Scalpers would have a harder time making a lot of money off of tickets
(it’s a lot harder to sell a ticket at front row prices when there are
no front row tickets). The venue security would just have to check
for fights instead of having to be gatekeepers. In general people
would be happier all around.
There are only three objections to this that I can think of. The
first and scariest brings up The Who concert in Cincinnati in 1979.
Eleven people were crushed to death that night; how can we be sure
that it wouldn’t happen again? The answer, of course, is that we
can’t. However there seems to be little reason to fear that.
Already Phish’s big festivals along with Bonnaroo are general
admission. Summer sheds have GA lawns. The aforementioned venues
already have this policy. Changing the policy all around would
barely dent the odds. I’m far more worried about getting crushed in
a rush to get a limited edition Pollock than I am concerned about a
front row stampede. Those poster hunters are far more fanatical than
the worst front row hog. 
The second problem is the seat savers. People can get out of control
with this. There were stories in Hampton of groups where one person
was trying to save entire rows for his friends. Over time I believe
that rules will evolve for what seems fair in saving and what is over
the top. It’s already starting to happen, based around a simple
rule. No one cares if you and all of your friends want to try to
reserve somewhat crappy seats but you can’t play games like that with
the more popular ones.
The final objection is a more subtle one. One of the great pleasures
of life is getting your tickets back from mail order or Ticketmaster
and seeing that they’re in the front row. It would be a shame to
destroy that moment, but at least it would be replaced with knowing
that any night would be that night if you’re willing to put in the
time and effort.
The fact is that most jamband concerts are de facto General Admission.
Through stub sharing, making a move when the ushers aren’t looking,
and the new trick of photocopying your Ticketfast printout to have
extra stubs, people usually manage to find some sort of way of keeping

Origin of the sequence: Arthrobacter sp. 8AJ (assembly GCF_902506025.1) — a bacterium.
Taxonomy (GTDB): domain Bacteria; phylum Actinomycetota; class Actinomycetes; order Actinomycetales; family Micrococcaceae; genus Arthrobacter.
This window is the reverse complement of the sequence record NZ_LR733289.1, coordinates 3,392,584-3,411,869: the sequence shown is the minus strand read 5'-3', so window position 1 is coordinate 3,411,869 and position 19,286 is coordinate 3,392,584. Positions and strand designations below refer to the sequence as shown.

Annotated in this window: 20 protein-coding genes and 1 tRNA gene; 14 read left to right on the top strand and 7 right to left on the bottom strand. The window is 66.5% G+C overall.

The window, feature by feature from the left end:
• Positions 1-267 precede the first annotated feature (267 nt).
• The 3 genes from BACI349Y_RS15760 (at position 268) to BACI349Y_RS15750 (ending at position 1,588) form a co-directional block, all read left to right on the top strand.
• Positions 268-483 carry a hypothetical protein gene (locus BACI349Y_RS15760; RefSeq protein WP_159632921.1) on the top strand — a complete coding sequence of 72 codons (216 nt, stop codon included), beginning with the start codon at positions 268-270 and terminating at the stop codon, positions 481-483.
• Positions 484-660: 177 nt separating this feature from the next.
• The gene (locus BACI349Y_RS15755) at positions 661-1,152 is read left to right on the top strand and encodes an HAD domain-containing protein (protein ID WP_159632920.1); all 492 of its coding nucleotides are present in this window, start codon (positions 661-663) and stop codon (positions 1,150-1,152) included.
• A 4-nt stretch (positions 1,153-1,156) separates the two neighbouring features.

their friends together. All the attempt to stop it does is cause
more problems. Fewer people would be dancing in the aisles if they
could get everyone in seats. There’s an occasional injury from
people trying to jump their way down to the floor. All of this is
done to enforce a policy that isn’t working. What’s the point of
that? Let’s march on Washington. What do we want? GA Seating!
When do we want it? On the next tour!
 Fortunately Dry Goods figured that anything that sold out on the
first day of the run deserved to have more made.
 The poster hunt did lead to an amusing moment in Miami. On New
Year’s Eve everyone just kind of assumed that there would be a poster.
We asked around to make sure, then lined up early. Once doors
opened, those of us who wanted them sprinted as fast as we could to
the spot where they were selling them. We didn’t know who made them,
what they looked like, or how much they would cost, but still we lined
up. Phish really have a captive audience here. 
 Ok, there was the one guy who thought they were handing these out
for free because he couldn’t imagine this line existing for any other
reason. He finally got to the front of the line and just walked away
when he heard the price.
David Steinberg got his Masters Degree in mathematics from New
Mexico State University in 1994. He first discovered the power of live
music at the Capitol Centre in 1988 and never has been the same. His
Phish stats website is at www.ihoz.com/PhishStats.html
He is the stats section editor for
The Phish Companion and is on the board of directors for the Netspace Foundation. You can read more of his thoughts at